Guided Response: Review the philosophies of education that your classmates chose and write a minimum 150-word response to at least two of them. Comment on whether you agree or disagree with their philosophies of education and their rational for them. Suggest additional ways in which the theories they have chosen could be applied to educational environments.
I have been in the classroom for over 12 years, and every day I learn something new. Every day I encounter a new student or discover something new about a student in my class that has been there the whole year. Every encounter is different, every child is different, and not one child thinks the same or learns the same. I discovered this early on in my teaching career, but I am constantly reminded how we cannot take for granted streamlined teaching in the classroom.
Teachers are not the only ones who teach in the classroom, the students in your classroom teach each other and teach you the teacher how to explain something differently and view things differently and reach the same destination to answer the same question correctly. I believe that being an effective teacher one must get to know students on a personal level. Not by reading their folders at the beginning of the year, but by asking open ended questions, listening to how they respond and how they express themselves either verbally or written expression. Teachers need to listen to their students not just hear them and move on, but take the child as a whole and help them reach another level in their education journey.
Special education is more than just accommodations; it is accommodating children to their needs and finding what works for them. Some need verbal cues to know that they are doing well and motivate them to keep working towards success, while others need positive written expression to push them over the hump and work to accomplish their goals. Most children with learning disabilities suffer from low self esteem and act up or become the class clown are constantly in trouble. They become the trouble makers or the ones always in trouble for not completing homework assignments, and because teachers only see this on the surface they push them off to one side of the classroom. What most general education teachers don’t see is how much they are asking for help.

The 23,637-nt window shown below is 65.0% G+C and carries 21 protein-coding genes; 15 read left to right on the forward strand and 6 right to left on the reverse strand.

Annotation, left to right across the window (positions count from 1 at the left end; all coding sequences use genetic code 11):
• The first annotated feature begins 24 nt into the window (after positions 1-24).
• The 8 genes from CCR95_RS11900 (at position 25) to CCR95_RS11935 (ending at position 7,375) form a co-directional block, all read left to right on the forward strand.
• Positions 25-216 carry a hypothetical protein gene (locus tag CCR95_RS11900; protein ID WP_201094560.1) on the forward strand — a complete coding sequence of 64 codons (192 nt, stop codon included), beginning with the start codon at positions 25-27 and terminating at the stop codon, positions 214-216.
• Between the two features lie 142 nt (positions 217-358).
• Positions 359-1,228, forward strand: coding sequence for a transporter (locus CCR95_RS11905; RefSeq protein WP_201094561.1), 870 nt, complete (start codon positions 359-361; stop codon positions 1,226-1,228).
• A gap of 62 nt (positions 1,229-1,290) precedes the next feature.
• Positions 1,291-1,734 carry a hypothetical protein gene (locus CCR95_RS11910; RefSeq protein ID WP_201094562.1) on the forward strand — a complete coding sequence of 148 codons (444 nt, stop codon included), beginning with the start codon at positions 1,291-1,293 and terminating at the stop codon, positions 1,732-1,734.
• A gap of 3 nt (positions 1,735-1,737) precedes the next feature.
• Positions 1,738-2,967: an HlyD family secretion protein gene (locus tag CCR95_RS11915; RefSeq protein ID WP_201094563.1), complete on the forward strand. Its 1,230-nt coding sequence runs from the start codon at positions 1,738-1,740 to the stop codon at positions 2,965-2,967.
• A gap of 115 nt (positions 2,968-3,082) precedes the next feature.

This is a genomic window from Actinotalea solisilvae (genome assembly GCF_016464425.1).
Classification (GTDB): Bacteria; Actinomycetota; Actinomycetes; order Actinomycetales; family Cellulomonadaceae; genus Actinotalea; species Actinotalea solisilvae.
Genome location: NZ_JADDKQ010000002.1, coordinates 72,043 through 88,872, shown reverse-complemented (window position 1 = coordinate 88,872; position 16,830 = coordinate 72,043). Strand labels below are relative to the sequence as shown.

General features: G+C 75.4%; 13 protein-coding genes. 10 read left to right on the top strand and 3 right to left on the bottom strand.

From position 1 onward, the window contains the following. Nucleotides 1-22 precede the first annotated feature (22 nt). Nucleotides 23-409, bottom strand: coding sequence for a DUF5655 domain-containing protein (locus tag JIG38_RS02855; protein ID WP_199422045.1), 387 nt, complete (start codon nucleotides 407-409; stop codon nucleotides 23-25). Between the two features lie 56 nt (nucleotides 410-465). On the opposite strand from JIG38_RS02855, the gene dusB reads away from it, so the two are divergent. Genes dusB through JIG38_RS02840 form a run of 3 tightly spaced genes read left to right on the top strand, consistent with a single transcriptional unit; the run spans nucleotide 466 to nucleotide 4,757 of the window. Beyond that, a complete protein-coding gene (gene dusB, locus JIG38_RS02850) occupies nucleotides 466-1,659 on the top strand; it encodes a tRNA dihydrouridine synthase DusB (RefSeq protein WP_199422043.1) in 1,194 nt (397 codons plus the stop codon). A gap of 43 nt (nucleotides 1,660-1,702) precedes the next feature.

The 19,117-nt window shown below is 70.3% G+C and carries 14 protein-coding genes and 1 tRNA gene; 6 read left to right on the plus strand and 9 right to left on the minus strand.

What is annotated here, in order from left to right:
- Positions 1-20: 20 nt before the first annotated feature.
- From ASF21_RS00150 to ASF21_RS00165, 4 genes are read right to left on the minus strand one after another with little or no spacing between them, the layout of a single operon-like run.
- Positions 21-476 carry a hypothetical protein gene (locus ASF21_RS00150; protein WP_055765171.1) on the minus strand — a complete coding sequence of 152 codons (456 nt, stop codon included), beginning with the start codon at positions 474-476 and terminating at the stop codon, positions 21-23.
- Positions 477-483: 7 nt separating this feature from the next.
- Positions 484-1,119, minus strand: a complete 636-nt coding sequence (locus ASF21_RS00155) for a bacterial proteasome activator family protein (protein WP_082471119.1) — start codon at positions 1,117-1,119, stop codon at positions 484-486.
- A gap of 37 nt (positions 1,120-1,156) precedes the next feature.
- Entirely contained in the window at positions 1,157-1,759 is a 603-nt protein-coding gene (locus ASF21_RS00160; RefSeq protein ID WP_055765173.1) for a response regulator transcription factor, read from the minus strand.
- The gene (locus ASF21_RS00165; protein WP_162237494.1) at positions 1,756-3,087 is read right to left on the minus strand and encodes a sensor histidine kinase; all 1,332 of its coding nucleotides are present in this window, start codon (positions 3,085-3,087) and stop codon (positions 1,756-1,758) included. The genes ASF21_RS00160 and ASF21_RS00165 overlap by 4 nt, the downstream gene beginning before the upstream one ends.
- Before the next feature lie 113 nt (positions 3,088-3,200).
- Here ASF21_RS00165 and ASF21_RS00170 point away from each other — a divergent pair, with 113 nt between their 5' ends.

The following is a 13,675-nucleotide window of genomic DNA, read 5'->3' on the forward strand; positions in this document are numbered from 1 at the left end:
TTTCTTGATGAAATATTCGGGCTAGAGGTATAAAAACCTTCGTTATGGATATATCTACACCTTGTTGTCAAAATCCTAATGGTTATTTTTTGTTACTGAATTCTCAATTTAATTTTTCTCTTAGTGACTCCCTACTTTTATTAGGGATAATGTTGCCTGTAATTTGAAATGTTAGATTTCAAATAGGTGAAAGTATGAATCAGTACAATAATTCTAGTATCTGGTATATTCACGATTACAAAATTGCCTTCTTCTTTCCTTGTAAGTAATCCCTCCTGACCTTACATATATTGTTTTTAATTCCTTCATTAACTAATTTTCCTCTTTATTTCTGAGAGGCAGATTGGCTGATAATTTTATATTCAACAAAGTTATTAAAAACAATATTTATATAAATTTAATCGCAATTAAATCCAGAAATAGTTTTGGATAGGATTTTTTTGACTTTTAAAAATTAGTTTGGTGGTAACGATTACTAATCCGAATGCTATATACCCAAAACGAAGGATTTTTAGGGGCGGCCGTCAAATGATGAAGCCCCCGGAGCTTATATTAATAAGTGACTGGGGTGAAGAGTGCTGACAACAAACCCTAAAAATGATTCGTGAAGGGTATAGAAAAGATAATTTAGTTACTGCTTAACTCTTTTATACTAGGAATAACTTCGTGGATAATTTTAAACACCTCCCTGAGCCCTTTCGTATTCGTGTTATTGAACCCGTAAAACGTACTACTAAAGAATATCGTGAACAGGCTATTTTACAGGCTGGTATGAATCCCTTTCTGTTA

Education should be used to empower every student and every teacher. Being an educator is more than just teaching to a test, it is planting the seed of enjoying the love for learning. We need to remember that we are educating our future.
Children learn best in an environment where they feel safe, especially younger children in an early childhood program. For toddlers the progressivism philosophy is one that works best. Toddlers cannot sit still for long periods of time and they need things that are developmentally appropriate. They need activities that allow them to use all of their senses. As they are touching and seeing while listening to you explain things to them, they are learning and absorbing information. The classroom is a child centered classroom where children can make choices and where playing is learning.
In my experience working with young children, most learn best through repetition. Singing the same songs every day and reading stories over and over are ways that toddlers learn best. Keeping a routine and guidance is very helpful to their learning environment. Most parents are surprised to see what their children are learning and are starting to realize that we are not just there “babysitting” their child.
By having a child centered classroom we can incorporate Gardner’s seven intelligences. Children have the ability to move about the room either playing alone or with a group. All areas of the classroom can enable children to practice each of Gardner’s intelligences through play.
Gollnick, D.M., Hall, G.E., Quinn, L.F. (2014). Introduction to Teaching: Making a Difference in Student Learning. Los Angeles, CA: Sage Publications